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United Kingdom Offshore Operators Association

Volume 164: debated on Monday 18 December 1989

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To ask the Secretary of State for Energy when he last met the representative of the United Kingdom Offshore Operators Association; and what matters were discussed.

My right hon. Friend the Secretary of State last met representatives of the United Kingdom Offshore Operators Associations on 8 November, when a number of North sea issues were raised.

Before the Minister next meets the United Kingdom Offshore Operators Association, will he take time to study the evidence given by the Manufacturing Science and Finance union to Lord Cullen's inquiry on Thursday? That evidence identified that at least one offshore operator—Philips in the Hewett field—had agreed with the union to apply offshore the health and safety regulations that apply onshore. Because of the operators' determination to apply those conditions offshore, employees' confidence in the system has increased. When the Minister next meets representatives of UKOOA, will he press the example of Philips on other United Kingdom offshore operators?

I assure the hon. Gentleman that I listen carefully to any evidence relating to safety in the North sea, and MSF and put forward many recommendations. As he will be aware, Lord Cullen is still carefully considering much of he evidence and we await his report, which will be produced some time next year. We shall then look closely at the recommendations.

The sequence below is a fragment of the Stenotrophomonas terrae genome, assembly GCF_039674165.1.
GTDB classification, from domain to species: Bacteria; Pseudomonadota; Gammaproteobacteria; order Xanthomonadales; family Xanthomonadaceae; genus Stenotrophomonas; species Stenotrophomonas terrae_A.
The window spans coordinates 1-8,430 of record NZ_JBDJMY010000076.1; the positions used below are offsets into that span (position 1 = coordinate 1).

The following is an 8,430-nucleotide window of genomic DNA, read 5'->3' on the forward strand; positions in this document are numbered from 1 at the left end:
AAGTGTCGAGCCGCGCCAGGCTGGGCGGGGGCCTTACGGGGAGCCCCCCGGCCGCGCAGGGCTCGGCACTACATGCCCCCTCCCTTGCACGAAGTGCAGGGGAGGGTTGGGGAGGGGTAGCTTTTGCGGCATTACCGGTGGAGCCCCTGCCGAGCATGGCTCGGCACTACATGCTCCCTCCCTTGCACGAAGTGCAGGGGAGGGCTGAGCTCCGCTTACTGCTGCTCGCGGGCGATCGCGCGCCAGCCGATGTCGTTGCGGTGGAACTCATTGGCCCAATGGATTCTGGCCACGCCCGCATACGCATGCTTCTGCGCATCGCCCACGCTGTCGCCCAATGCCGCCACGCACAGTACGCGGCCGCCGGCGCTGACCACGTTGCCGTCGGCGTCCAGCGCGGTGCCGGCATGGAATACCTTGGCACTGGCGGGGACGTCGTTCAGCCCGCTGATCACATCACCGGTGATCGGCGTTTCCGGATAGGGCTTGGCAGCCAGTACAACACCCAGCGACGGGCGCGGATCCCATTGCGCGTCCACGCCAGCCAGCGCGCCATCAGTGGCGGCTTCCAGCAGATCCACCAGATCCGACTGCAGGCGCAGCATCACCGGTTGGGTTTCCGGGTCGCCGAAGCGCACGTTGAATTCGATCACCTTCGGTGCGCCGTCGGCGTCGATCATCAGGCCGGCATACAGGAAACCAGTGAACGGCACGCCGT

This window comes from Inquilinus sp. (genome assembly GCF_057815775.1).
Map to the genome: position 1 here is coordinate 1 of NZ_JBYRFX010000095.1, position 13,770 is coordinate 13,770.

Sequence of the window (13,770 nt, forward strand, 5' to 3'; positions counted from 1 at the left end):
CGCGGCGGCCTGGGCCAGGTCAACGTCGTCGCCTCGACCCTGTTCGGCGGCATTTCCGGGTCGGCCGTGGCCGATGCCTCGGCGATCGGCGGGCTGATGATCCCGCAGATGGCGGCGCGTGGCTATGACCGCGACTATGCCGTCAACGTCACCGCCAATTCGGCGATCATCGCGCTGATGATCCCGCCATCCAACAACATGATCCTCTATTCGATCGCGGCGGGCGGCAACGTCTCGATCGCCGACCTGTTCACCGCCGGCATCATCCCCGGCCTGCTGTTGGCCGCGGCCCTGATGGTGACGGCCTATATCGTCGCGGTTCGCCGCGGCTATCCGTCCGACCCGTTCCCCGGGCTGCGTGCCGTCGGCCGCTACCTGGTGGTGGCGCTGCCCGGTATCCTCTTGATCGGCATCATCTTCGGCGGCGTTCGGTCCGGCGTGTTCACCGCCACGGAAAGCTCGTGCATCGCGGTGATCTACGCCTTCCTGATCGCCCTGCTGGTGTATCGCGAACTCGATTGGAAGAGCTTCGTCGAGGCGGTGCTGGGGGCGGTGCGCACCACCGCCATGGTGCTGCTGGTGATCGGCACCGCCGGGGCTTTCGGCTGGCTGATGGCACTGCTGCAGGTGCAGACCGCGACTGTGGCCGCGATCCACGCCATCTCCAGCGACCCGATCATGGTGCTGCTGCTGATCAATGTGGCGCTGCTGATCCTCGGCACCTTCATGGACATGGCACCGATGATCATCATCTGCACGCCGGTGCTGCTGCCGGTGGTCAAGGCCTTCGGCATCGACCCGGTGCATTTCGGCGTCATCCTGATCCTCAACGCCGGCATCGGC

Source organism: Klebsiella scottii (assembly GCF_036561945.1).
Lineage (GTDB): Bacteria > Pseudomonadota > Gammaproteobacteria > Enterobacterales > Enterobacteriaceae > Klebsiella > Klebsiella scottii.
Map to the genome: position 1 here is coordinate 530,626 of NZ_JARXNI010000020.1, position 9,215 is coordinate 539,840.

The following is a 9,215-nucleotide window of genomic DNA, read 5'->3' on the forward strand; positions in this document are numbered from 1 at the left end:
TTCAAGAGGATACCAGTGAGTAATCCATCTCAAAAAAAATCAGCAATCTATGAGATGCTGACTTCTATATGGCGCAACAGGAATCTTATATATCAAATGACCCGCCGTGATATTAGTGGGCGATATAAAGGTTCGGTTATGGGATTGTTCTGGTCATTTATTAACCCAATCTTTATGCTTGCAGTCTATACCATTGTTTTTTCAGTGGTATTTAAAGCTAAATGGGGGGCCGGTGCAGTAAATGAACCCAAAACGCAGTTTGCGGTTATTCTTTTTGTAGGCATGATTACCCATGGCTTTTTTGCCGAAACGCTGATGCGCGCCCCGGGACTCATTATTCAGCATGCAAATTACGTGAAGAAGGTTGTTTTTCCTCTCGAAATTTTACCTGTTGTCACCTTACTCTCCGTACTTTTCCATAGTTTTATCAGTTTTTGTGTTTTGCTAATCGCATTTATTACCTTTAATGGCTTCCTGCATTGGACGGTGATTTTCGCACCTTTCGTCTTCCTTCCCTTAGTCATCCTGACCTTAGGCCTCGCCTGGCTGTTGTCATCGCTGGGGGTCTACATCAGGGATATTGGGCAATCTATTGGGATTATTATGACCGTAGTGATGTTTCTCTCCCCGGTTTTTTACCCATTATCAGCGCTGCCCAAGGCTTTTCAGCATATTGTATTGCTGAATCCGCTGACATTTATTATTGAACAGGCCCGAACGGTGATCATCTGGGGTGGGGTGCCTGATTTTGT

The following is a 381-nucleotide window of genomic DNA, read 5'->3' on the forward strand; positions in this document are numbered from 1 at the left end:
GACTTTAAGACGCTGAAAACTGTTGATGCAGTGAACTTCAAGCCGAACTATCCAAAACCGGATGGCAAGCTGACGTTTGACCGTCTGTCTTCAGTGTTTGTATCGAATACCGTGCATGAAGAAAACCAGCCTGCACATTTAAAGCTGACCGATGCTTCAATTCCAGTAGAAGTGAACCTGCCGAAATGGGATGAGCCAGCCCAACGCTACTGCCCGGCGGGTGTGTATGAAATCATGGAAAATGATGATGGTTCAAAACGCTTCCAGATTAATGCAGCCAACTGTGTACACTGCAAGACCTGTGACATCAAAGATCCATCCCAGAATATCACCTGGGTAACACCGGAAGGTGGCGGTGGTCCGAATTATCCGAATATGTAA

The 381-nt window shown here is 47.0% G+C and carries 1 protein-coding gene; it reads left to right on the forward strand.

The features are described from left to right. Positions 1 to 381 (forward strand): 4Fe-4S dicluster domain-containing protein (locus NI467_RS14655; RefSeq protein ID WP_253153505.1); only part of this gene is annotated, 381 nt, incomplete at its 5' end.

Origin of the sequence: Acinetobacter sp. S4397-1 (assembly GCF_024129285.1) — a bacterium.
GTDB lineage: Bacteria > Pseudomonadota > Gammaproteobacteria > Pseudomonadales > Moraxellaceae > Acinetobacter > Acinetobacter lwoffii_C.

In his discussions with the United Kingdom Offshore Operators Association, has the matter of steel supplies for gas pipelines arisen? Is the Minister aware that because British Steel's refusal to invest in the plant necessary to produce the quality steel required by the industry, millions of pounds worth of orders are going abroad? Japan is the only country that makes the quality of steel necessary. Will the Minister discuss with UKOOA efforts to encourage British Steel and others? It is not within his ministerial responsibilities, but I know the efforts that his office has made to encourage investment and expenditure in the United Kingdom. Will he take responsibility for this problem and see what can be done about it?

The hon. Gentleman is right; conversations certainly take place between the operators and British Steel about the possibility of obtaining more steel from British Steel. As he is probably aware, Sir Robert Scholey, the chairman of British Steel, is a member of the oil industry advisory board which discusses such matters and was present at the most recent meeting.